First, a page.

Hughes is not panning out and Yankee fans know it well. But one doesn’t need to focus as much to realize that Hughes simply doesn’t have what it takes to be starter. Hughes has become a dilemma and there’s no place to put him in this pitching staff. When will you use him? Middle relief? Setup man? No place for him, unfortunately and the Yankee management will need to do something about it very soon.
NEW YORK — It was only a few months ago that C.J. Wilson needed a home and the Yankees needed starting pitching. But when Wilson requested to visit the Yankees and tour their plush ballpark as part of his free-agent tour, he got a pretty surprising response: Thanks, but no thanks.
On Saturday afternoon, Wilson got his first chance to stick it to the big-market team that never considered his services and did so with six workmanlike innings of one-run ball in a 7-1 Angels win.
Any added chip on his shoulder for this one?
“I think it’s more of an aftertaste than before, because you really focus on getting the hitters out,” Wilson said. “You’re not trying to strike out the front office.”
Instead, Wilson continued to please his own front office — the one that signed him to a five-year, $77.5 million contract and has received a 2-0 record and a 1.38 ERA in his first 13 innings.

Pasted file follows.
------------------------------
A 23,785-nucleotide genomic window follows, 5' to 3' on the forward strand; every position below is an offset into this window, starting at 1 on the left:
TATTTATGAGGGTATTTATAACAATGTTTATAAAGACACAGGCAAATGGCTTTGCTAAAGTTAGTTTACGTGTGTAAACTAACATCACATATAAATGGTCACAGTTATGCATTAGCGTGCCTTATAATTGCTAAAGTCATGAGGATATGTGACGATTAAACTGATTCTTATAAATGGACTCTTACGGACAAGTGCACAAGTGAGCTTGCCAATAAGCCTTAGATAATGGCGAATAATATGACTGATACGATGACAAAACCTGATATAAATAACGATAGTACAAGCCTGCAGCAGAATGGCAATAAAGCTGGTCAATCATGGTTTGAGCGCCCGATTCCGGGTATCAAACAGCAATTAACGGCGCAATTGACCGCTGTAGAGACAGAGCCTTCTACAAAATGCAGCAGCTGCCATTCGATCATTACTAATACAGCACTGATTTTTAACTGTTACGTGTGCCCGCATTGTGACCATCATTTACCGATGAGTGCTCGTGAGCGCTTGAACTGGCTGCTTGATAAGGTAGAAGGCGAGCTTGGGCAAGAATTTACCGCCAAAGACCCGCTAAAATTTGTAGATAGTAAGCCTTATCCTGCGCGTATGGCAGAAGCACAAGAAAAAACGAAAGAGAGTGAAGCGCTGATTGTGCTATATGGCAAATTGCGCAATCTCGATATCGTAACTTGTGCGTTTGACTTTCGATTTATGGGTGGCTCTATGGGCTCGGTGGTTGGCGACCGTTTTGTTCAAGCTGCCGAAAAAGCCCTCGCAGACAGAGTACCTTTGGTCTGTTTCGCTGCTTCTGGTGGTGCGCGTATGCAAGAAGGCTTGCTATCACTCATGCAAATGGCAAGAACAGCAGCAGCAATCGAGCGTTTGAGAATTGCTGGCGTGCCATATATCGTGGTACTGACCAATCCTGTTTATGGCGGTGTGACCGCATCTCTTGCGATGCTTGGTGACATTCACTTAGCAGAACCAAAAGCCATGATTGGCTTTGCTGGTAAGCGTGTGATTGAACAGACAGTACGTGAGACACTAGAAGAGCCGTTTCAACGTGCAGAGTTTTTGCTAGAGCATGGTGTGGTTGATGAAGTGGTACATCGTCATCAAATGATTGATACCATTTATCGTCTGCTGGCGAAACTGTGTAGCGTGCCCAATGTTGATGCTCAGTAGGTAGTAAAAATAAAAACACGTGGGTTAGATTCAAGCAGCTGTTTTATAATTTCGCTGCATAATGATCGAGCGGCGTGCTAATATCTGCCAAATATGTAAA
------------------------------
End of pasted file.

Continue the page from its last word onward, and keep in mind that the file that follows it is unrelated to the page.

Considering the amount of money the Yankees frequently spend and the success that left-handed pitchers tend to have at their ballpark, Wilson and New York seemed like a pairing that made sense. But the Yankees had very little to spend, so they figured a meeting with Wilson wouldn’t accomplish much.
On Saturday, while constantly escaping jams and riding three homers from his offense, Wilson earned his first career win against the Yankees. And with that, the Angels (3-5) received just their third quality start from a rotation that (besides Wilson) has underperformed.
“We have a couple of new pieces on the team, and we’re just looking to jell,” said Wilson, who gave up six hits and walked two in a 105-pitch outing. “We have a lot of improvements to make — offensively, pitching-wise. We’re just concerned with trying to play our best baseball, and I don’t think we’ve shown that.”
On Saturday, at least, they began to show glimpses.
A rotation that had posted a 6.17 ERA in the previous six games finally provided a quality outing.
An offense that came in tied for second-fewest homers in the Majors (three) doubled that output in five innings, with Chris Iannetta, Howard Kendrick and Vernon Wells all going deep.
And a bullpen that was reeling got three scoreless innings from Kevin Jepsen, LaTroy Hawkins and little-used closer Jordan Walden to end the game.
But manager Mike Scioscia noted that his club went 1-for-8 with runners in scoring position and struck out 10 times.
In his mind, they still haven’t put together a complete game……Read More
Box Score and Highlights: